My Mother’s family, the Rich’s, would get together for the first two weeks in August at Zavikon, my grandfather Baba's summer house in Canada, and have a family dinner in Harrisburg, Pennsylvania on a Saturday - two or three weeks before Christmas. I guess Harrisburg was a more central location for relatives coming from Washington, Lancaster, and Woolrich --and later South Carolina and Chicago.
We generally had an afternoon dinner in a large banquet room on the second floor of the Hotel Harrisburger across the street from the State Capitol grounds. We cousins loved to run up and down the large staircase, which led to the banquet room. (Later the management tried to maximize floor space by eliminating the staircase; but they only succeeded in ruining one of the best features of the hotel and hastening to bring about its demise.)
The hotel had a fine English restaurant called the Pickwick Tavern, one of the few really good restaurants in town. The aunts and uncles would generally meet there for cocktails before dinner. Grandfather Rich never allowed any wine at his table.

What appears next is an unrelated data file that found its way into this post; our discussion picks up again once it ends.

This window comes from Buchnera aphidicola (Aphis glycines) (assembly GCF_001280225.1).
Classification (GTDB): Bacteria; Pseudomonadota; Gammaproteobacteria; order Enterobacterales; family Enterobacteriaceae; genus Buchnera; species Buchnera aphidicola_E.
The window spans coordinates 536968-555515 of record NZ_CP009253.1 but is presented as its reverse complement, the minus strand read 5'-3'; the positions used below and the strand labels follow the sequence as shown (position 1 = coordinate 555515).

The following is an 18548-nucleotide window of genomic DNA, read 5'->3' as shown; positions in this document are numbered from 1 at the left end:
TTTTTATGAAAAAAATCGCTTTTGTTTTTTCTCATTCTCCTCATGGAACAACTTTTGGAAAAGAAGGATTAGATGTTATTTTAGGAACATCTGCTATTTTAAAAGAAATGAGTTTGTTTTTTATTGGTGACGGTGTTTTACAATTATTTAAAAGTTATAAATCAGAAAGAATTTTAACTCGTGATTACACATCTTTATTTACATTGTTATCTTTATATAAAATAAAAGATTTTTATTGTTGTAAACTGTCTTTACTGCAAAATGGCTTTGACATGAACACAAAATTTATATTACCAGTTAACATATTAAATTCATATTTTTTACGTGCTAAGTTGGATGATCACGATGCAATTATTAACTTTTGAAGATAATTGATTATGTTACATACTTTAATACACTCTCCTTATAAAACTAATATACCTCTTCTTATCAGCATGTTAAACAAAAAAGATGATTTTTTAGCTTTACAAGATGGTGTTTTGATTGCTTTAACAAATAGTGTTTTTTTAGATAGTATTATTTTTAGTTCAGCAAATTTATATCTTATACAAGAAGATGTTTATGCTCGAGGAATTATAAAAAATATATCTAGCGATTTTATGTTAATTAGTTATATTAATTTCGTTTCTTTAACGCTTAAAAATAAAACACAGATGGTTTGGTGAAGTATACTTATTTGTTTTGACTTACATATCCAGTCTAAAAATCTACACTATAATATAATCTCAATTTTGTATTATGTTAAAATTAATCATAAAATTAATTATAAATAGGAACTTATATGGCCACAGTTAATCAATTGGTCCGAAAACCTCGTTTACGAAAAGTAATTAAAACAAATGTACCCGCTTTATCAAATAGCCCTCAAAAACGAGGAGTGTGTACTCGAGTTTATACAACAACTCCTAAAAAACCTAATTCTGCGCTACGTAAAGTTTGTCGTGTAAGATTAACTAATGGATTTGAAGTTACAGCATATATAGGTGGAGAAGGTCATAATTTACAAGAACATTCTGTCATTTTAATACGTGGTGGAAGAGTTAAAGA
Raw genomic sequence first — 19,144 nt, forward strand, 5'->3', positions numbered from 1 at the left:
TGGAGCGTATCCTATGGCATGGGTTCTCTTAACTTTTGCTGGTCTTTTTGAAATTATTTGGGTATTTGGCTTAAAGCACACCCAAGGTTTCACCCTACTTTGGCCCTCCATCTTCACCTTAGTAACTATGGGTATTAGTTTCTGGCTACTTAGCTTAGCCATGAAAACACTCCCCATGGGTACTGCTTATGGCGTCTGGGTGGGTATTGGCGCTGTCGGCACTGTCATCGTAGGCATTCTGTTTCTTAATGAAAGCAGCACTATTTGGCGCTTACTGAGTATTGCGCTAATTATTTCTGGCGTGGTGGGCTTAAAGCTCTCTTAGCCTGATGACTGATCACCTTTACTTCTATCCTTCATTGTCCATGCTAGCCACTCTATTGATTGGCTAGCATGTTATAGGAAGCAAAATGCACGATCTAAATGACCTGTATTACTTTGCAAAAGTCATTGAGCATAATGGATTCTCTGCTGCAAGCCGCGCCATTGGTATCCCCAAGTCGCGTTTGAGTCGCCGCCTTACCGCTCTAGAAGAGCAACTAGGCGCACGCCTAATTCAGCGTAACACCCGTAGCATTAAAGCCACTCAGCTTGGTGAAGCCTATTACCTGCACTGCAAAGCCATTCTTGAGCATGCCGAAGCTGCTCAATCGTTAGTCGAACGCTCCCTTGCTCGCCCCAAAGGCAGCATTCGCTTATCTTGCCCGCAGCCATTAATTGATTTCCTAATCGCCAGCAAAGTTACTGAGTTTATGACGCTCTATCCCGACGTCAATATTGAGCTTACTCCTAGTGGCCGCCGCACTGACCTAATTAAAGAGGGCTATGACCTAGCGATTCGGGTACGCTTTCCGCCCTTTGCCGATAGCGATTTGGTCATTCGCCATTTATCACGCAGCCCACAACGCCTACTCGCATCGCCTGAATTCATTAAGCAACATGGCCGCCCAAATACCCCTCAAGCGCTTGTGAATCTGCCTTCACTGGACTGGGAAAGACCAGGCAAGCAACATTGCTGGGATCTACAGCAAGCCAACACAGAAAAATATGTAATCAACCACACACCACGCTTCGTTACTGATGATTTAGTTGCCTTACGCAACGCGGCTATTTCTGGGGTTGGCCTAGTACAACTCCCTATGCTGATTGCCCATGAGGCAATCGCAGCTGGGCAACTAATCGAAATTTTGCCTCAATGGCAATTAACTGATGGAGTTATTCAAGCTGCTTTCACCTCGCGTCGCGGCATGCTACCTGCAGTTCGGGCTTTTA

We all sat at one large table— probably several put together—covered with white linen tablecloths, and Mother's colorful holiday tablecloths on top. My Dad’s friend, Helen Heisey, usually completed the decorations, incorporating Mother's several silver candlesticks, and made holly floral arrangements. After Baba's second marriage to Pattie Wideman, the table accommodated almost thirty people. There was a small poinsettia at each place setting, and a silver dollar underneath each person's salad plate or first course.
Two uncles sat at opposite ends of the table to carve the turkeys. Dad always got a kick out of using his electric carving knife.
After dinner, Baba insisted that all the cousins perform. Scottie Kurtz would play the accordion. David Staats would recite a poem. Everybody did something. Then Baba dispensed the silver dollars.
We Bell's all played music – Cynthia on the violin; Julie, the flute; Sherry, the clarinet; and I, the 'cello. Sometimes we'd play duets or trios, and I'd accompany everybody with Christmas carols on the piano. The other cousins thought the Bells were show-offs. But we sure raked in those silver dollars!
(And these were genuine silver dollars – not sandwiched copper.) Sometimes I left with more than fifteen or twenty. But I don't have them today. I gave some away as birthday presents. But most, I just spent – primarily on candy. I remember buying one hundred pieces of licorice at a corner grocery for a silver dollar.